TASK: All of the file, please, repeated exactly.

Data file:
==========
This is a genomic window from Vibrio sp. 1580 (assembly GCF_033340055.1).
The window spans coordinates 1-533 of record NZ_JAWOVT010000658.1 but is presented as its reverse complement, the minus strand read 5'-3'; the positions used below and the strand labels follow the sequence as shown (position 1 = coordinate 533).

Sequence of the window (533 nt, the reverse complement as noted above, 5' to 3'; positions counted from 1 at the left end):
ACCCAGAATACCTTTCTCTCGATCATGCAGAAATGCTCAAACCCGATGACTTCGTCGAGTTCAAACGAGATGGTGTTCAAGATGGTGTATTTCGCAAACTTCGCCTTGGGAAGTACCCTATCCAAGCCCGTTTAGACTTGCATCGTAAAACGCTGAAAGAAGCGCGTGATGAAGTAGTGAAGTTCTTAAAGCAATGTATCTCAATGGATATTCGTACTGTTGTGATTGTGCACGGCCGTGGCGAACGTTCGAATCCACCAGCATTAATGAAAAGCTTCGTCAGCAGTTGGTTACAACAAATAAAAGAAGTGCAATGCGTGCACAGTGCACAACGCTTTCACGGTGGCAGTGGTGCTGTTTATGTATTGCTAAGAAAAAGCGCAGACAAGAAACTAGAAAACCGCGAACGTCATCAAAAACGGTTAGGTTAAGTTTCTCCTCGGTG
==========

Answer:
This is a genomic window from Vibrio sp. 1580 (assembly GCF_033340055.1).
The window spans coordinates 1-533 of record NZ_JAWOVT010000658.1 but is presented as its reverse complement, the minus strand read 5'-3'; the positions used below and the strand labels follow the sequence as shown (position 1 = coordinate 533).

Sequence of the window (533 nt, the reverse complement as noted above, 5' to 3'; positions counted from 1 at the left end):
ACCCAGAATACCTTTCTCTCGATCATGCAGAAATGCTCAAACCCGATGACTTCGTCGAGTTCAAACGAGATGGTGTTCAAGATGGTGTATTTCGCAAACTTCGCCTTGGGAAGTACCCTATCCAAGCCCGTTTAGACTTGCATCGTAAAACGCTGAAAGAAGCGCGTGATGAAGTAGTGAAGTTCTTAAAGCAATGTATCTCAATGGATATTCGTACTGTTGTGATTGTGCACGGCCGTGGCGAACGTTCGAATCCACCAGCATTAATGAAAAGCTTCGTCAGCAGTTGGTTACAACAAATAAAAGAAGTGCAATGCGTGCACAGTGCACAACGCTTTCACGGTGGCAGTGGTGCTGTTTATGTATTGCTAAGAAAAAGCGCAGACAAGAAACTAGAAAACCGCGAACGTCATCAAAAACGGTTAGGTTAAGTTTCTCCTCGGTG